Some sobering observations from a veteran reporter in the Sunday Times:
Afghanistan: A country locked in a spiral of doomIt seems that perhaps President Karzai himself shared Lamb's view of Karzai's best course of action. The Afghan president recently shuffled his cabinet.
Christina Lamb has been reporting from Afghanistan for 20 years. Here she offers a chilling frontline analysis of why we cannot beat the Taliban
OCTOBER 12 - [...] Miles and miles from anywhere, we fly [over Helmand in a Chinook helicopter] low over a man with a cloth turban wrapped round his head and a small herd of ragged brown sheep. He does not even look up.
What does he think about these foreign soldiers flying back and forth, I wonder. I wonder the same as we swing round into a patch of green trees and the Helmand River, swooping low over compounds where I can see colourfully dressed women and children. We have come to help them but it looks like anger in their faces...
Two and a half years, a doubling of troops to more than 8,000, and several million bullets later, British forces may hold five small districts in Helmand but the local governor himself says the Taliban control at least half the province.
As for the rest of the country, in all but the north the picture is unrelentingly grim. An aid worker smuggled me security maps compiled by the United Nations (no longer made public because they reveal just how bad things are). These show the relentless sweep from Helmand and the south across the country of pink, which represents “uncontrolled hostile environment” – no-go areas. In 2005, when the International Security Assistance Force (Isaf), which included British military personnel, was active in the country, there was not a single pink patch; today more than half the country is pink.
Violent incidents have gone up from 44 a month in 2003 to 573 this year, and more than 4,500 people have been killed this year. . .
Most alarming is the way Kabul has been encircled by the Taliban, prompting a sense of being under siege both among Afghans and foreigners, behind their concrete blocks and armed guards. Of four highways into the capital from the south, east, west and north, built with hundreds of millions of foreign aid money, only the northern route is considered safe. Even that has become prone to rocket attacks. . .
“We are spending our blood and treasure for what?” asked a senior Nato officer angrily. “For an Afghan government that is spending its time lining its pockets? It’s time to think about what we are doing and what we are really trying to achieve.”
Back in Kabul, the sensation of the Taliban approaching the gates of the city has led to a frenzied fin-de-siècle atmosphere. Among the foreigners in their ever more fortified homes, every night seems to be party night, with people drinking heavily and bemoaning the fact that their cooks are leaving because they fear they will be targeted for working for foreigners. . .
Karzai spends weeks on end cooped up inside the Arg, the presidential palace where so many of his predecessors were horribly murdered.
Two months ago he stormed out of a meeting with both the British and US ambassadors and the Nato commander over highway security when they refused to fund his idea for creating a highway police force and empowering communities along the roads.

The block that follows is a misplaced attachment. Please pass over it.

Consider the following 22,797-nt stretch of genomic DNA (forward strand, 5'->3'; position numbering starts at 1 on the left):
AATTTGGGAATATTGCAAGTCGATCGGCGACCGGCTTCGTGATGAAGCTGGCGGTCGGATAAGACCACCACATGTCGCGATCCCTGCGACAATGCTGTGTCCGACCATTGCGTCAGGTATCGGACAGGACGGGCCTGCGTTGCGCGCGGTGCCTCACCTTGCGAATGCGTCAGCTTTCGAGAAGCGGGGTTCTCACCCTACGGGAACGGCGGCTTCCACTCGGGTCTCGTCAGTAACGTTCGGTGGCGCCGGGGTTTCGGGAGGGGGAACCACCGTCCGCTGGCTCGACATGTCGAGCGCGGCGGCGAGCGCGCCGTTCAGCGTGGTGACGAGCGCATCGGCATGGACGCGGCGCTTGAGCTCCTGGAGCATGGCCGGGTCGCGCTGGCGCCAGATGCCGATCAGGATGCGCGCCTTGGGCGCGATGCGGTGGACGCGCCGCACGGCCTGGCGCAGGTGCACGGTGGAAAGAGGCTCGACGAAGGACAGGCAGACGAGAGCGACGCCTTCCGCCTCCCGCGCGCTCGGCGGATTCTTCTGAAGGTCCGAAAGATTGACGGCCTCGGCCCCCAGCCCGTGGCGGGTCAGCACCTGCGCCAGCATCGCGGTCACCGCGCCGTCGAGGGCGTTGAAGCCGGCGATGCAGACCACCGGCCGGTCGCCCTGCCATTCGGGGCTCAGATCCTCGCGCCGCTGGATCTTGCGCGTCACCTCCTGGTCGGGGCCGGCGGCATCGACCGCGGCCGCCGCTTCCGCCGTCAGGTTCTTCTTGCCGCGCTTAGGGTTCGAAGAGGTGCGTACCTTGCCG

So bad is the situation that British and American forces are indirectly funding the Taliban as they get their own fuel and water supplies through. The private contractors they use estimate that 25% of the $4,000 per truck paid for security ends up with the Taliban. . .
It is hard to find anyone in the international community with a good word to say about the man they chose to lead Afghanistan because he spoke good English and looked good. Influential Afghans echo their dismay. . .
Even Karzai’s closest friends and relatives admit that only by acting tough now to sack the worst culprits might he save himself and the country. . . (link)
British military historian Max Hastings reflects similarly on his recent visit to Afghanistan:
Afghanistan's best hope is for controlled warlordism
Oct 13 - [...] It is almost impossible for westerners, military and civilian alike, to engage with Afghans. Almost none speak the language. It is only possible to travel outside heavily fortified bases in helicopters or armoured vehicles. Afghan gratitude for the creation of a few schools and hospitals is outweighed by the simple fact that, in a diplomat's words: "Seven years ago most of the population felt safe. Now they don't."
He added brutally: "The British army has been irresponsible in suggesting that it could do the business in Helmand. We should never have taken it on. It's much more than we can handle." ...
The newish governor of Helmand, Gulab Mangal, is much more convincing. He is 52 years old and a former commissar in the Afghan army in Russian times; he was a businessman and ruler of two other provinces before he was transferred to Helmand during the summer. The British are much in love with Mangal, whom they perceive as one of the country's only honest and able officials. Their enthusiasm is dangerous, however. It feeds Karzai's morbid suspicions of him as a prospective rival...
On these pages Simon Jenkins has said from the outset that the Afghan war is unwinnable. I have always shared his dismay about western blundering. Yet it seems to me that we must keep trying, though the odds against success are greater than ever. It is futile to escalate the Nato troop commitment. The only slender chance of stabilising Afghanistan lies in sustaining military and economic aid for Afghans to help themselves.
The highest aspiration must be for controlled warlordism, not conventional democracy. A civil war may prove an essential preliminary before some crude equilibrium between factions can be achieved. If this sounds a wretched prognosis, it is hard to find informed westerners with higher expectations. (link)